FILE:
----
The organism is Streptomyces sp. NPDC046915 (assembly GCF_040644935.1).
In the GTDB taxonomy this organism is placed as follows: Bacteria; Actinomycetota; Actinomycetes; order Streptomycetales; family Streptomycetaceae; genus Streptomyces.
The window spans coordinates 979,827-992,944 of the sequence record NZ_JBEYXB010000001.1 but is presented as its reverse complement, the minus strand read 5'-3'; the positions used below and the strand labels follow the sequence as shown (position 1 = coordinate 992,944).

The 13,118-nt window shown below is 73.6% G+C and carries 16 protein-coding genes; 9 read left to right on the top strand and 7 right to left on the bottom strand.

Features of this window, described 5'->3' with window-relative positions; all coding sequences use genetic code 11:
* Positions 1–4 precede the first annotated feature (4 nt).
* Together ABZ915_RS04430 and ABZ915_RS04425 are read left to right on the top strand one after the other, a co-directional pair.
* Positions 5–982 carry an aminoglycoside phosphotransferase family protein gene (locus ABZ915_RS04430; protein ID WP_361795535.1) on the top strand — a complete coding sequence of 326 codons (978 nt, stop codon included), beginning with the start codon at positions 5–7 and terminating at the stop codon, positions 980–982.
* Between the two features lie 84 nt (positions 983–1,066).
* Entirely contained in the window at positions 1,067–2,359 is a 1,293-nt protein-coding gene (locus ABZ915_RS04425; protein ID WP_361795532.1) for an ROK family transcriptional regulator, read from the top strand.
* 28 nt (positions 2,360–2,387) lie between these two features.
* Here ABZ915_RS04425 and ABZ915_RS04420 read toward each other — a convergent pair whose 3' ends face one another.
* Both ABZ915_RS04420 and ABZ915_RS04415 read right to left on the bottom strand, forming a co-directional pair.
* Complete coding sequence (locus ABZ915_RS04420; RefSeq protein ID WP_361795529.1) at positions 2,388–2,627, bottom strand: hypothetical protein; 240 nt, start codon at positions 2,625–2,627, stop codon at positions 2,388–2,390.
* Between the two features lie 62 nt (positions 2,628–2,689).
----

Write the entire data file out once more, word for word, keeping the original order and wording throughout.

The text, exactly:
The organism is Streptomyces sp. NPDC046915 (assembly GCF_040644935.1).
In the GTDB taxonomy this organism is placed as follows: Bacteria; Actinomycetota; Actinomycetes; order Streptomycetales; family Streptomycetaceae; genus Streptomyces.
The window spans coordinates 979,827-992,944 of the sequence record NZ_JBEYXB010000001.1 but is presented as its reverse complement, the minus strand read 5'-3'; the positions used below and the strand labels follow the sequence as shown (position 1 = coordinate 992,944).

The 13,118-nt window shown below is 73.6% G+C and carries 16 protein-coding genes; 9 read left to right on the top strand and 7 right to left on the bottom strand.

Features of this window, described 5'->3' with window-relative positions; all coding sequences use genetic code 11:
* Positions 1–4 precede the first annotated feature (4 nt).
* Together ABZ915_RS04430 and ABZ915_RS04425 are read left to right on the top strand one after the other, a co-directional pair.
* Positions 5–982 carry an aminoglycoside phosphotransferase family protein gene (locus ABZ915_RS04430; protein ID WP_361795535.1) on the top strand — a complete coding sequence of 326 codons (978 nt, stop codon included), beginning with the start codon at positions 5–7 and terminating at the stop codon, positions 980–982.
* Between the two features lie 84 nt (positions 983–1,066).
* Entirely contained in the window at positions 1,067–2,359 is a 1,293-nt protein-coding gene (locus ABZ915_RS04425; protein ID WP_361795532.1) for an ROK family transcriptional regulator, read from the top strand.
* 28 nt (positions 2,360–2,387) lie between these two features.
* Here ABZ915_RS04425 and ABZ915_RS04420 read toward each other — a convergent pair whose 3' ends face one another.
* Both ABZ915_RS04420 and ABZ915_RS04415 read right to left on the bottom strand, forming a co-directional pair.
* Complete coding sequence (locus ABZ915_RS04420; RefSeq protein ID WP_361795529.1) at positions 2,388–2,627, bottom strand: hypothetical protein; 240 nt, start codon at positions 2,625–2,627, stop codon at positions 2,388–2,390.
* Between the two features lie 62 nt (positions 2,628–2,689).